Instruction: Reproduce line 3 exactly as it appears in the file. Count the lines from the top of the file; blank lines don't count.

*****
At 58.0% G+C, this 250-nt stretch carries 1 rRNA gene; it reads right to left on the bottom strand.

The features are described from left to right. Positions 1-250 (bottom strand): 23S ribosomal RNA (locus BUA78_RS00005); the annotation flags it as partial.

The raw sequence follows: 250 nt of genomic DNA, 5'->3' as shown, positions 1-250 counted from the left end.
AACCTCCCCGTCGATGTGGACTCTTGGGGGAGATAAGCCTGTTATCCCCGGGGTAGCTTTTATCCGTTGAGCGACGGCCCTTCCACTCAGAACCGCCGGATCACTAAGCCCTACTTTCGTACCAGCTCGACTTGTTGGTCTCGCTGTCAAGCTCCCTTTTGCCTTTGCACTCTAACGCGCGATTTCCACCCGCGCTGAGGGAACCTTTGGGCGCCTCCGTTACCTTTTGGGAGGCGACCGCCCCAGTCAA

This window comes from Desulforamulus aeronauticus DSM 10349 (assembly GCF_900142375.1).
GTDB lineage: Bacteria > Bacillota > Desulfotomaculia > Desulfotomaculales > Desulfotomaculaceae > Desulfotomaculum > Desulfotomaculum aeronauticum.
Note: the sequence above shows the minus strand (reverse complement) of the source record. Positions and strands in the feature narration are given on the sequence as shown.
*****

The raw sequence follows: 250 nt of genomic DNA, 5'->3' as shown, positions 1-250 counted from the left end.